Growth5 Blog

Wednesday, February 17, 2010

Calculating Return on Investment

Fred Wilson provided this extremely helpful post on how to quickly and properly calculate a return on investment.

Disclaimer: this calculation is for small Angel investments – your brother-in-law is opening a restaurant, a neighbor has a hobby that can be monetized, etc... Fred and his wife use this calculation to assess investments they do together completely separate from his vc firm.

Some people think this is WAY over-simplifying return assessment even on a small Angel investment, I disagree. If the investment can't pass this simple smell test, there's no need to waste time putting language together for a small business plan or further revenue/expense Excel sheets. The investment will still end up in the same place - there will just be a lot more reading (obfuscation of the original smell test) and unnecessary estimated P&L spreadsheets that mask the fact that no money will be made.

It gets frustrating when entrepreneurs don't calculate estimated return properly in the materials they provide for you to make an investment decision on. "If they can't calculate what my return on this investment is supposed to be properly, how can I trust the rest of the numbers they are giving me?"

Fred provide screen shots and a Google Doc you can click on to see how he sets it all up. It's very straightforward. Check out his post first, then come back here; some of the items below might help if you get stuck.

1. Think of this calculation as a cash flow analysis for the investor alone (not the business). How much money are they putting into your business, and how much do you estimate they will get back each year over the life of the investment. It's that simple.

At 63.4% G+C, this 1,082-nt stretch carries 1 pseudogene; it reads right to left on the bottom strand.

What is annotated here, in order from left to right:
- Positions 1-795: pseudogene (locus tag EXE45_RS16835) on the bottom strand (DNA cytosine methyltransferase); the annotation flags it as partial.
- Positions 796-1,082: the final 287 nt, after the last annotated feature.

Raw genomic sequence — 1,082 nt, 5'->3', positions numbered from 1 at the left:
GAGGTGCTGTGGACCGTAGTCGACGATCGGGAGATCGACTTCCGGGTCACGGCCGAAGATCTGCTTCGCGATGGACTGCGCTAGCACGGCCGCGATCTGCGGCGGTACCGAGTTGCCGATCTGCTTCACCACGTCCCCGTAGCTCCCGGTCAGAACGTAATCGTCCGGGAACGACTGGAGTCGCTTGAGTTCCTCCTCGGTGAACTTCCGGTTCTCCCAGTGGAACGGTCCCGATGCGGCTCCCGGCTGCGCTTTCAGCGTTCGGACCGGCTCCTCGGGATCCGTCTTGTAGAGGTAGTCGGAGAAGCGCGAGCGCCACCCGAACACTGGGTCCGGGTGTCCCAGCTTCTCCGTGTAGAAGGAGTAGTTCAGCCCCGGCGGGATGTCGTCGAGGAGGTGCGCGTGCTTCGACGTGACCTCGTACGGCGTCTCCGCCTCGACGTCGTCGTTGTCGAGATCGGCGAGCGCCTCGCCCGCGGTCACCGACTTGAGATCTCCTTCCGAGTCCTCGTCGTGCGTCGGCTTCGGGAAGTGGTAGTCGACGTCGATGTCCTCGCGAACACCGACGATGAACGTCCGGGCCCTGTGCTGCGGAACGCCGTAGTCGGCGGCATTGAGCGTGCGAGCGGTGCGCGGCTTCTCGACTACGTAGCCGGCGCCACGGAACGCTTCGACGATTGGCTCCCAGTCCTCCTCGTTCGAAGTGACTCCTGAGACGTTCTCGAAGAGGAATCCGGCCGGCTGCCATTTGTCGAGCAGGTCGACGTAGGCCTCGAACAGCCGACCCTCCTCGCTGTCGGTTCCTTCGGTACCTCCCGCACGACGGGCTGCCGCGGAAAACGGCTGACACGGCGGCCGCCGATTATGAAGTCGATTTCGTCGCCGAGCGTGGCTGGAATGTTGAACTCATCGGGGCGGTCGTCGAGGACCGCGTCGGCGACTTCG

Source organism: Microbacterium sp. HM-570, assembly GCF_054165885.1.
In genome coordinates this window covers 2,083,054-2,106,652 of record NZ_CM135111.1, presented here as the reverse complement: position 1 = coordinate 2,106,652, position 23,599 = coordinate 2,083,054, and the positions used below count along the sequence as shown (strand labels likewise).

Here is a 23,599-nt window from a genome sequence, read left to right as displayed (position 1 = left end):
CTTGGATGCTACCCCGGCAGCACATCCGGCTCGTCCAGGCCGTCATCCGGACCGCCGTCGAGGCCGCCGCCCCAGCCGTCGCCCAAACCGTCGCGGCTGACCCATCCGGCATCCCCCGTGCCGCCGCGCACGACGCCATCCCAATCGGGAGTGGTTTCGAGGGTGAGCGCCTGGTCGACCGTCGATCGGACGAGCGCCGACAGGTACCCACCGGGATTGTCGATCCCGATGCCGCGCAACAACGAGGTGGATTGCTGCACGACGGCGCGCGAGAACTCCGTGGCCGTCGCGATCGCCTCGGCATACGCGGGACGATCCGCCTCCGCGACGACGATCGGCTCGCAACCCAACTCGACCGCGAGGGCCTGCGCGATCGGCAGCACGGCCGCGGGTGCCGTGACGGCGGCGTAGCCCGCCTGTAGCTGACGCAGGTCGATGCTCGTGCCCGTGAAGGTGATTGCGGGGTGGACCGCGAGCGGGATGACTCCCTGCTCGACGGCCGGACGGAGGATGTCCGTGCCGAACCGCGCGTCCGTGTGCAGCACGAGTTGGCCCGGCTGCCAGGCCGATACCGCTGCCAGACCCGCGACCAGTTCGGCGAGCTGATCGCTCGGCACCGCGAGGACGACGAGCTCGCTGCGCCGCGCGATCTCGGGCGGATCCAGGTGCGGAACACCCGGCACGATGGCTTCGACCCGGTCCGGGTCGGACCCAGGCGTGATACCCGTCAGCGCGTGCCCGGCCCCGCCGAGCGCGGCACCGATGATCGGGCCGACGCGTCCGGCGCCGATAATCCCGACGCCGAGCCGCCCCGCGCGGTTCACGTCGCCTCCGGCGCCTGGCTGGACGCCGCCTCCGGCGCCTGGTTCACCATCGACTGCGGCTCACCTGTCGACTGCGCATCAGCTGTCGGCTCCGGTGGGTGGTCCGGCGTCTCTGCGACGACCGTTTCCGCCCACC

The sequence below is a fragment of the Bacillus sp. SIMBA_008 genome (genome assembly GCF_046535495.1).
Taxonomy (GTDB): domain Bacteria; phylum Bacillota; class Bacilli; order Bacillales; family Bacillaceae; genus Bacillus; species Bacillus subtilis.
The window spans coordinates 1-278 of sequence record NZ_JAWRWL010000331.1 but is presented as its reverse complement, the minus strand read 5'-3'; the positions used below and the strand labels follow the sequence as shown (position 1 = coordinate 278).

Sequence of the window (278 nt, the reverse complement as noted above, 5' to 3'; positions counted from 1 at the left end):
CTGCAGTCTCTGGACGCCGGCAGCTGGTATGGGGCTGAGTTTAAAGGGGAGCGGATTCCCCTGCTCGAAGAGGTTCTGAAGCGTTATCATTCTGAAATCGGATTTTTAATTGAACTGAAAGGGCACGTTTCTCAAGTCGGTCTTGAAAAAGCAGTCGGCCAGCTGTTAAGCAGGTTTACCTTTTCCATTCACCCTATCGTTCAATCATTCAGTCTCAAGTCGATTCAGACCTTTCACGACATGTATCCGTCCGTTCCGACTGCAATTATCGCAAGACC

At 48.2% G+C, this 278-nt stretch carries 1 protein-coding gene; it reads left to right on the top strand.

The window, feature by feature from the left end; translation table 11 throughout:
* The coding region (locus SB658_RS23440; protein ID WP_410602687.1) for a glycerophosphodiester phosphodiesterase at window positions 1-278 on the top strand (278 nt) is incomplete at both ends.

2. The reason you put the investors original amount as negative is because it is negative to the investor (it's additive to the business you are asking them to invest in, but we're focusing on the investor in this exercise).

3. The IRR function in Excel or Google Docs, looks like this (as defined by Google Docs):
Internal Rate of Return

"=IRR(values, guess)"

Calculates the internal rate of return for an investment. The values represent cash flow values at regular intervals, at least one value must be negative (payments), and at least one value must be positive (income). Values is an array containing the values. Guess (optional) is the estimated value. If you can provide only a few values, you should provide an initial guess to enable the iteration.
values: this is your row of annual cash flows. The first number is typically negative (the amount the investor put into your business) and the following numbers are typically positive, but varied, as the return each year will hardly ever be exactly the same.

This function automatically assesses how many years (or periods) the IRR is for as that is how many numbers there are in the array (B6:J6, for example).

guess: if you've ever used "Goal Seek" in Excel, you know why this at one point was necessary. Excel / Google Docs uses an iterative process to hone in on the IRR - back in the day it helped to get Excel started by providing an IRR guess of say, ".1" or 10 percent. I would bet this is no longer necessary at all, but I always put in .1 just out of habit. If you enter nothing as a guess, Excel/Google Docs automatically enters .1 in the formula.

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